I want to be fair to Victoria Jackson, but she just doesn’t understand Christianity very well.

Matthew 27:45-46

And about the ninth hour Jesus cried with a loud voice, saying, “Eli, Eli, lama sabachthani?” that is to say, “My God, my God, why hast thou forsaken me?”

I struggled with it myself for a long time, but I came to realize life is that gift from God, and I think even when life begins in that horrible situation of rape, that it is something that God intended to happen.

Say what you like about Mourdock, but he is logically consistent with his faith.

Bob Barr on Drones, Democrats & Dirty Politics

My activist brother says the funniest part is Barr trying to pretend to take Jackson seriously.

Nov 09

Late Night Karaoke

Nov 09

Election Day Ballot Measures: The Winners & Losers

Cross posted from The Stars Hollow Gazette

Besides deciding who would occupy the Oval Office for the next four years and which party would rule in the House and Senate, there were numerous ballot measures and amendments to state constitutions that voters decided. Amy Goodman, host of Democracy Now! discuss the winners and losers of the ballot measures with her guests Justine Sarver, executive director of the Ballot Initiative Strategy Center; Benjamin Jealous, president and CEO of the NAACP; and Laura Flanders, host of GritTV and author of many books, including Bushwomen: How They Won the White House for Their Man.

From Marriage Equality to Legalizing Marijuana, Election Day Ballot Measures Won by Movements

The transcript can be read here.

Advocates of marriage equality ended Tuesday with four out of four victories, as voters legalized same-sex marriage in Maine and Maryland, upheld same-sex marriage in Washington state, and defeated a measure to ban same-sex marriage in Minnesota.

Maryland voters also affirmed the DREAM Act, allowing undocumented immigrants to receive in-state tuition.

In Montana, voters overwhelmingly approved a measure that would limit corporate spending on elections, while Colorado voters also resoundingly approved a measure backing a constitutional amendment that would call for the same.

In a historic move, voters in Colorado and Washington have legalized marijuana for recreational use, becoming the first states to do so.

In California, voters defeated a ballot measure to repeal the death penalty and another that would have required labeling of genetically modified foods.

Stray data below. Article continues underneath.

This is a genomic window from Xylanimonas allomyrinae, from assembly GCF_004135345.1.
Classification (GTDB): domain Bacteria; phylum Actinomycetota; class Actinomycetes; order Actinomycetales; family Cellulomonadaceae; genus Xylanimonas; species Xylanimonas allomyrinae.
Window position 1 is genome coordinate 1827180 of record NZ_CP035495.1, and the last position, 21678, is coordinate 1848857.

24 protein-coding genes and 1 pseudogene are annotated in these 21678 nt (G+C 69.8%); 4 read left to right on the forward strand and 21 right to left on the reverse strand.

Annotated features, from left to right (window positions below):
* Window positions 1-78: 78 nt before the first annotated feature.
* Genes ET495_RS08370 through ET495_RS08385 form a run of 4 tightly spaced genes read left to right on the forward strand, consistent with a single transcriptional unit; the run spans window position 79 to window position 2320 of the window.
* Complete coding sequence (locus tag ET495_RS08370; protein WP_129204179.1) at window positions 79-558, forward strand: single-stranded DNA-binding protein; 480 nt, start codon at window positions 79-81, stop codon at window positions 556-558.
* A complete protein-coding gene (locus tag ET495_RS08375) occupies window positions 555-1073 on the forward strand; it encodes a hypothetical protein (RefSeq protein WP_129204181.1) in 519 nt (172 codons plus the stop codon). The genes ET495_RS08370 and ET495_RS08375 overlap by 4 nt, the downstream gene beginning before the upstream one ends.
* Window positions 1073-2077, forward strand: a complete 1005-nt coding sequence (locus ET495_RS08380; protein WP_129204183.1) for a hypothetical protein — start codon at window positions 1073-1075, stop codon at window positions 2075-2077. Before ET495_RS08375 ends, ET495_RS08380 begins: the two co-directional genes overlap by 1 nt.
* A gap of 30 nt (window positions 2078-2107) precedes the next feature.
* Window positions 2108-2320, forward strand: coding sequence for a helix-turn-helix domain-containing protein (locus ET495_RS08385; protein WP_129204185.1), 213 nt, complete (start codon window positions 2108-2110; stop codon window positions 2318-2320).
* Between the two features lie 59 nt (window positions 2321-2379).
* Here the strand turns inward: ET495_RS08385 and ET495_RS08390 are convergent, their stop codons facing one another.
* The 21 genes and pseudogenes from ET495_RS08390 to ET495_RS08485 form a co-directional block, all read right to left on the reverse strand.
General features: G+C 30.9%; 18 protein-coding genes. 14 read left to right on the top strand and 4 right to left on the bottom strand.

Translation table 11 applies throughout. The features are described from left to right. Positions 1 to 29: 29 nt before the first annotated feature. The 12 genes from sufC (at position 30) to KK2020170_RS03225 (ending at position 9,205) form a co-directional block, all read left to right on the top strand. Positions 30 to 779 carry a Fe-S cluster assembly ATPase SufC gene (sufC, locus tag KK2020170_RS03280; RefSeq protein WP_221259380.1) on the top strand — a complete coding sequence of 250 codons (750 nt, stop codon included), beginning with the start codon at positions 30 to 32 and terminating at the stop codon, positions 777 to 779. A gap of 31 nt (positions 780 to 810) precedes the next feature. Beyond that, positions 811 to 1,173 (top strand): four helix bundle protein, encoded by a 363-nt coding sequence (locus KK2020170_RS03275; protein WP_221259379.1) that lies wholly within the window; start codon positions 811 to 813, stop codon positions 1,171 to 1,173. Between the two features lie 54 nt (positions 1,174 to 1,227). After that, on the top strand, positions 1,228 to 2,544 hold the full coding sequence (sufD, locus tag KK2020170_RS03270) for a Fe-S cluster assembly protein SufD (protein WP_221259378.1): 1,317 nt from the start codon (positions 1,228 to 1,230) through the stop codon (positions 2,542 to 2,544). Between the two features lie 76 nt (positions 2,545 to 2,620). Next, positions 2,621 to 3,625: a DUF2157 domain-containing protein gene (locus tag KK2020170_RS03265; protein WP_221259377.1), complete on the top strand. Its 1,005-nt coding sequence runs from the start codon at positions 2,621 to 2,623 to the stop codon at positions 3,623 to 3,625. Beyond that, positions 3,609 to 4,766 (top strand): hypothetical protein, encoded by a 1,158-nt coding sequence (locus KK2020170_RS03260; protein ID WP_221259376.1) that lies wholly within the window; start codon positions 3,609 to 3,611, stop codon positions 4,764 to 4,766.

A separate measure to ease penalties for nonviolent offenses under California’s “three-strikes” law was approved.

California voters also rejected a measure that would have curbed the political influence of unions.

There were a few other measures that got an “up or down” vote:

Abortion

Florida’s Amendment 6, which would have banned state resources from funding abortions, was defeated by a 10 percent margin.

Montana also wrestled with abortion issues with LR-120, also known as the Montana Parental Notification Measure, which passed with 70 percent of the vote. LR-120 requires doctors to notify parents of minors under the age of 16 at least 48 hours before performing an abortion.

Church vs. State

Florida voters rejected Amendment 8, which would have overturned the so-called Blaine Amendment, which prohibits religious organizations from receiving direct state funding. The measure failed 56 to 44 percent.

“This proposed amendment would have done nothing to preserve religious liberty,” said Daniel Mach, director of the ACLU Program on Freedom of Religion and Belief, claiming that it would have instead “stripped away key safeguards.”

Assisted Suicide

Massachusetts’ Question 2, better known as the “Death with Dignity Act,” official was too close to call, but supporters nonetheless conceded defeat. The act would have legalized physician-assisted suicide for terminally ill patients expected to die within six months. The measure was strongly opposed by the state’s Catholic bishops.

Marijuana

Six states voted on measures concerning marijuana. Colorado, Massachusetts, Montana and Washington passed measures liberalizing marijuana use. Measures in Arkansas and Oregon failed.

The measures in Arkansas, Massachusetts and Montana dealt with medical marijuana, while the measures in Colorado, Oregon and Washington sought to legalize state-regulated recreational marijuana. Recreational pot use in Colorado and Washington state will now be legal once the measure is fully implemented, although many observers expect a conflict with federal drug laws.

Gambling

Maryland approved Question 7, which greatly expanded casino gambling within the state, particularly in suburban Washington. Rhode Island voters approved two new casinos, and Oregon rejected private casinos.

Nov 09

Drone Wars & War Crimes Will Continue

Cross posted from The Stars Hollow Gazette

A major topic that was never mentioned during any of the campaign speeches or debates from either of the two major party candidates was the continued, and escalating, use of drones in the eternally, nebulous war on terror. During the election night coverage at Democracy Now!, investigative reporter Jeremy Scahill and Ohio Rep. Dennis Kucinich discuss the expansion of the drone war and the targeted assassination of Anwar al-Awlaki, an American citizen struck by a U.S. drone strike in Yemen last year.

In Obama’s 2nd Term, Will Dems Challenge U.S. Drones, Killings?

The transcript can be read here.